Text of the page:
Selling your home is one of the biggest undertakings you’re likely to go through in your life, and between dealing with realtors, the market, potential buyers – and everything in between – it’s likely to come with a certain amount of stress.
Selling your home while your children are still living with you can compound that stress, adding another level of anxiety around the whole process.
Luckily, we’ve come up with the absolute best way to sell your home when living with children.
Declutter As Much as Possible
The first step we recommend is to organize (or simply get rid of) all the clutter your children have left around the home over the weeks/months/years.
When living with kids, often their toys and games stray from their designated bedrooms and end up having a permanent residence in common areas like living rooms and family rooms. Now’s the perfect time to organize and put those toys back.
This tip especially holds true for newly renovated areas of your home that you’d like to highlight to potential buyers – if you’ve just remodeled your kitchen and upgraded to the latest and greatest appliances and countertops, then your child’s plastic play kitchen kitchen sets needs to find a new home.
The decluttering phase of preparing to sell your home is also an ideal time to throw away or donate any old, unused toys that you (and your kids!) have forgotten about.
Clean, Clean, and Clean Some More
Although this tip also applies to sellers who aren’t living with children, it’s even more important for sellers who are. Yes, cleaning is a vital aspect of preparing your home for a sale. But as every parent knows: it’s a job that never is fully completed.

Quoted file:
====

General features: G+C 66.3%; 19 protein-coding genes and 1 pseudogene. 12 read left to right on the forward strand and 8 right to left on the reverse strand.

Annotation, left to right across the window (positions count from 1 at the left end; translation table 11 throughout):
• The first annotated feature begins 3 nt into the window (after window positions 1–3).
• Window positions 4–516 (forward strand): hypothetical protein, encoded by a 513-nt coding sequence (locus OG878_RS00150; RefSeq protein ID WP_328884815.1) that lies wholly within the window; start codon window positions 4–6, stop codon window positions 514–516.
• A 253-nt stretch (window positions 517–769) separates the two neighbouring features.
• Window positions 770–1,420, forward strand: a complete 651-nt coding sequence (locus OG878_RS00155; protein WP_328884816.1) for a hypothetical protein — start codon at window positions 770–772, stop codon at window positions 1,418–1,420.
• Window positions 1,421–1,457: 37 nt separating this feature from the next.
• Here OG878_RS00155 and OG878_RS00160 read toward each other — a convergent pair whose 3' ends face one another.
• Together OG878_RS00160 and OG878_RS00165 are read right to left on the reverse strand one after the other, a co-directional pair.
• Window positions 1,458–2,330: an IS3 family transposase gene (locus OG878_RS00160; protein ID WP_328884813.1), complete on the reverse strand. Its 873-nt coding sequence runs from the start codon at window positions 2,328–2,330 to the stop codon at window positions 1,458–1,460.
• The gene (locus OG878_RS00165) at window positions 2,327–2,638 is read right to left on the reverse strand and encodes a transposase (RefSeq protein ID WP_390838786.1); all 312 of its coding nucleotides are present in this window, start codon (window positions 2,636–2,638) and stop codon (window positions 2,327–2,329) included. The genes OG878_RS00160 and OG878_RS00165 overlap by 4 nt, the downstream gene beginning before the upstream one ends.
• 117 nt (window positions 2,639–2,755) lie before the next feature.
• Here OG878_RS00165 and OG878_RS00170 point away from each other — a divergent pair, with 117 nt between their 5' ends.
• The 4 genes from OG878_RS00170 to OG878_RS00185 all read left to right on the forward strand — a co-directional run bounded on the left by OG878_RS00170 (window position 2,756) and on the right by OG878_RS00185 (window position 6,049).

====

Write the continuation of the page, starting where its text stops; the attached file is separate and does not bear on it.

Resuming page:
Well, now’s the time to finally deep clean every part of your home that you put off just because “it’s just going to get dirty again.”
We recommend deep cleaning your floors and carpets, as these parts of a home are known for undergoing extreme wear and tear thanks to children. Have a laser-eye focus on crayon marks, mud stains, and especially handprints on windows and doors.
Don’t forget to paint over any kid-themed walls in the house as well. Prospective buyers don’t want to imagine how their family will look in your home, they want a blank slate to imagine how their family will look in their home.
Keep the Excitement Up and Involve Them (If They Want!)
Be prepared for the fact that despite your best intentions, your children may simply just not want to move – and this could cause a good amount of anxiety for your kids. That’s why it’s extra-important to keep your excitement level up and give them as much responsibility as they want to undertake.
Assign them specific tasks (“You’re going to be the captain of finding all the crayon marks on the walls!”) which will make them feel like they are part of the whole adventure. Of course, be prepared for a scenario where they don’t want to do certain tasks – and that’s okay too.
No matter what the reasons are for selling your house, always make sure that you are keeping your children in the loop and always share the plan for your future home with enthusiasm that will keep their anxiety levels low and their interest levels high.
Plan Fun Activities For Your Kids When Needed
When it comes to staging your home and eventually showing it to prospective buyers, make sure your children are out of the house and occupied – preferably by arranging them to participate in some of their favorite activities.
Generally having a game plan for your kids when these important dates arrive will go a long way in ensuring that you have less stress and your kids are out of the way while still having fun – exactly what kids should be doing.
This article is intended to be accurate, but the information is not guaranteed. Please reach out to us directly if you have any specific real estate or mortgage questions or would like help from a local professional. The article was written by Sparkling Marketing, Inc. with information from resources like Realtor.com, Homelight, Redfin.
The article is provided by Sparkling Marketing, Inc. with content from Keeping Current Matters. The information contained, and the opinions expressed, in this article are not intended to be construed as investment advice. Keeping Current Matters, Inc. does not guarantee or warrant the accuracy or completeness of the information or opinions contained herein. Nothing herein should be construed as investment advice. You should always conduct your own research and due diligence and obtain professional advice before making any investment decision. Keeping Current Matters, Inc. will not be liable for any loss or damage caused by your reliance on the information or opinions.